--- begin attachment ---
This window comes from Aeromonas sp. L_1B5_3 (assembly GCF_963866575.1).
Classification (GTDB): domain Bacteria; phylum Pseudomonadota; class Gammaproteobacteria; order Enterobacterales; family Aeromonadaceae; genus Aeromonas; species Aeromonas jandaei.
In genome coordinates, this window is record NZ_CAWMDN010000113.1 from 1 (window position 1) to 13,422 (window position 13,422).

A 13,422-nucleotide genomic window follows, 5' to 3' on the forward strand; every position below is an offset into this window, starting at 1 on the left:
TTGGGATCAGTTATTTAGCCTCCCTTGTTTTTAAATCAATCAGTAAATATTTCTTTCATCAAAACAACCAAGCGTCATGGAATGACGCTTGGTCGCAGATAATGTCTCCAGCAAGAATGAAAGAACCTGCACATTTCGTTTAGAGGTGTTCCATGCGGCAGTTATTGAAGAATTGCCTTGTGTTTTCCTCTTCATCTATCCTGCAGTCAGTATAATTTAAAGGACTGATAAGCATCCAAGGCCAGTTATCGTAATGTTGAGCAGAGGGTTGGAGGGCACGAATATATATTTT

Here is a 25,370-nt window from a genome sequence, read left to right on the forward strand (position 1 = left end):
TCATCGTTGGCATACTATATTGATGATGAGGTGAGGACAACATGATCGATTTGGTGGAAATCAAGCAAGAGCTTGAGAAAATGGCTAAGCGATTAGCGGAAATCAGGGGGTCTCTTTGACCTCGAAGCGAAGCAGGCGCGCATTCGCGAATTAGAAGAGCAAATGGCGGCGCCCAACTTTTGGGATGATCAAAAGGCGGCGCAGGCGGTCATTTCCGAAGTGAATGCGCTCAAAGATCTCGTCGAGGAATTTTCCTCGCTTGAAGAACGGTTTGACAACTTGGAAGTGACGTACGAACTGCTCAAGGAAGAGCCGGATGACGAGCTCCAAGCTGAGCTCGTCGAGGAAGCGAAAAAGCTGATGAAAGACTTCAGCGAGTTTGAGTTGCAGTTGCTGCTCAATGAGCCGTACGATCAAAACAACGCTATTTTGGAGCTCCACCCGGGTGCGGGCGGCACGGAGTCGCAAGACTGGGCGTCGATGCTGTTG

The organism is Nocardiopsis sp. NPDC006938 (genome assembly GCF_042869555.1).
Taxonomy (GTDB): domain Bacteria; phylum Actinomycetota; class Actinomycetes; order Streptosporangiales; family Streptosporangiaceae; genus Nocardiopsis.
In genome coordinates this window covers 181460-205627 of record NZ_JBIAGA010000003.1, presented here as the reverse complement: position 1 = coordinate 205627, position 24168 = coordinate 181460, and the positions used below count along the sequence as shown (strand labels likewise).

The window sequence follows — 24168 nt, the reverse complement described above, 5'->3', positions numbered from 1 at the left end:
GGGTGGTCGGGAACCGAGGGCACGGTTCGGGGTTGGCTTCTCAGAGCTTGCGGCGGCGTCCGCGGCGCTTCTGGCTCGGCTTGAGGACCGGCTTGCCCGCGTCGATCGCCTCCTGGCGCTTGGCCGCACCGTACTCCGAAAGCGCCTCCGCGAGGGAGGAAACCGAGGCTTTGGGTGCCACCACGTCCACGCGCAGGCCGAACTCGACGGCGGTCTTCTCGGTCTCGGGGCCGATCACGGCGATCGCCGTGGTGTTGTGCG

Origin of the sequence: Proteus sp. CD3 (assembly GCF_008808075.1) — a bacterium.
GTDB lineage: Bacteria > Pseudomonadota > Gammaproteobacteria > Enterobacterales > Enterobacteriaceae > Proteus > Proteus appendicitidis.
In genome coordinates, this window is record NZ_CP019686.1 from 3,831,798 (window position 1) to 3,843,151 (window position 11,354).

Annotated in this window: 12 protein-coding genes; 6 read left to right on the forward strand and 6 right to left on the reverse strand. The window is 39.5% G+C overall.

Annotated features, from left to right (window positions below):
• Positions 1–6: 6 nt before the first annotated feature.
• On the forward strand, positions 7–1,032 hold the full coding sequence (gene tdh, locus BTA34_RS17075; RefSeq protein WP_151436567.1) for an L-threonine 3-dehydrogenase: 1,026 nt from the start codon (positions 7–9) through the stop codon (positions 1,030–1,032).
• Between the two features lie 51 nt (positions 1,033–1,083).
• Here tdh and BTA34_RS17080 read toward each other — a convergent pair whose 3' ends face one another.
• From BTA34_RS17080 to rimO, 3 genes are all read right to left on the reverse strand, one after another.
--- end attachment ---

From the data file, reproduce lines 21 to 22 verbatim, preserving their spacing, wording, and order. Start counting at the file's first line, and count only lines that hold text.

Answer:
• Here tdh and BTA34_RS17080 read toward each other — a convergent pair whose 3' ends face one another.
• From BTA34_RS17080 to rimO, 3 genes are all read right to left on the reverse strand, one after another.